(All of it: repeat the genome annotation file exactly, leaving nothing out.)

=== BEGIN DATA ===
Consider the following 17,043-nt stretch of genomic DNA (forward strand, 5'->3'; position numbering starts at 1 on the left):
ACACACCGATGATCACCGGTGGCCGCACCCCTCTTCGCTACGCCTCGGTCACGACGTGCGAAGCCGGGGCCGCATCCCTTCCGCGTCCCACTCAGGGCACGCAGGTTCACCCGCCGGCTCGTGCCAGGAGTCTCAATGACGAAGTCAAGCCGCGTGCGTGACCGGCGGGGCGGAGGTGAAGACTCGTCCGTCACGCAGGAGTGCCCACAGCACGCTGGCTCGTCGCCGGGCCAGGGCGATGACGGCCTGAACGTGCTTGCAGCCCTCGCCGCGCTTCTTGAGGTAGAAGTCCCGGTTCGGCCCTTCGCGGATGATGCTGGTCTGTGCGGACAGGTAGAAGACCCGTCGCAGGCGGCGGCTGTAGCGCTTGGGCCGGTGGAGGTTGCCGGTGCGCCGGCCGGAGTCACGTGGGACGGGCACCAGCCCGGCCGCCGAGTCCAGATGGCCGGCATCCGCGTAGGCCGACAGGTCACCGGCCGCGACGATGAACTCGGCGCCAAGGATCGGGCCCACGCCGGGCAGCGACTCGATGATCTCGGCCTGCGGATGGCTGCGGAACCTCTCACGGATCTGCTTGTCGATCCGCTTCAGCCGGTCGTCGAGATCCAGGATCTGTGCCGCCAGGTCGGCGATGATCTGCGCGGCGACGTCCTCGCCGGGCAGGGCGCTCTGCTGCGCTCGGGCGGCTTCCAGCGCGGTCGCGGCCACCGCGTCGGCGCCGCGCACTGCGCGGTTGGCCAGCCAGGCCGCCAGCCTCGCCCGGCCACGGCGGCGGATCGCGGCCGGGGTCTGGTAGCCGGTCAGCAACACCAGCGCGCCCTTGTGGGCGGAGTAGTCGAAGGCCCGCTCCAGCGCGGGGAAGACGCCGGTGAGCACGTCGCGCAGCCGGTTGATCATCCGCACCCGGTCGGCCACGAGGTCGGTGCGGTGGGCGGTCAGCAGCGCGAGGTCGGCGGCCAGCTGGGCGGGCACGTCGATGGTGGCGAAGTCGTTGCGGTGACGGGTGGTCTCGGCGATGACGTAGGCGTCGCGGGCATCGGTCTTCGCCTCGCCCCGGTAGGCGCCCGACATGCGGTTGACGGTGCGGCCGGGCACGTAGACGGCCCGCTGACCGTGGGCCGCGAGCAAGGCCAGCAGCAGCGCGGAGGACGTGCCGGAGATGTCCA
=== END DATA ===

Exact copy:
Consider the following 17,043-nt stretch of genomic DNA (forward strand, 5'->3'; position numbering starts at 1 on the left):
ACACACCGATGATCACCGGTGGCCGCACCCCTCTTCGCTACGCCTCGGTCACGACGTGCGAAGCCGGGGCCGCATCCCTTCCGCGTCCCACTCAGGGCACGCAGGTTCACCCGCCGGCTCGTGCCAGGAGTCTCAATGACGAAGTCAAGCCGCGTGCGTGACCGGCGGGGCGGAGGTGAAGACTCGTCCGTCACGCAGGAGTGCCCACAGCACGCTGGCTCGTCGCCGGGCCAGGGCGATGACGGCCTGAACGTGCTTGCAGCCCTCGCCGCGCTTCTTGAGGTAGAAGTCCCGGTTCGGCCCTTCGCGGATGATGCTGGTCTGTGCGGACAGGTAGAAGACCCGTCGCAGGCGGCGGCTGTAGCGCTTGGGCCGGTGGAGGTTGCCGGTGCGCCGGCCGGAGTCACGTGGGACGGGCACCAGCCCGGCCGCCGAGTCCAGATGGCCGGCATCCGCGTAGGCCGACAGGTCACCGGCCGCGACGATGAACTCGGCGCCAAGGATCGGGCCCACGCCGGGCAGCGACTCGATGATCTCGGCCTGCGGATGGCTGCGGAACCTCTCACGGATCTGCTTGTCGATCCGCTTCAGCCGGTCGTCGAGATCCAGGATCTGTGCCGCCAGGTCGGCGATGATCTGCGCGGCGACGTCCTCGCCGGGCAGGGCGCTCTGCTGCGCTCGGGCGGCTTCCAGCGCGGTCGCGGCCACCGCGTCGGCGCCGCGCACTGCGCGGTTGGCCAGCCAGGCCGCCAGCCTCGCCCGGCCACGGCGGCGGATCGCGGCCGGGGTCTGGTAGCCGGTCAGCAACACCAGCGCGCCCTTGTGGGCGGAGTAGTCGAAGGCCCGCTCCAGCGCGGGGAAGACGCCGGTGAGCACGTCGCGCAGCCGGTTGATCATCCGCACCCGGTCGGCCACGAGGTCGGTGCGGTGGGCGGTCAGCAGCGCGAGGTCGGCGGCCAGCTGGGCGGGCACGTCGATGGTGGCGAAGTCGTTGCGGTGACGGGTGGTCTCGGCGATGACGTAGGCGTCGCGGGCATCGGTCTTCGCCTCGCCCCGGTAGGCGCCCGACATGCGGTTGACGGTGCGGCCGGGCACGTAGACGGCCCGCTGACCGTGGGCCGCGAGCAAGGCCAGCAGCAGCGCGGAGGACGTGCCGGAGATGTCCA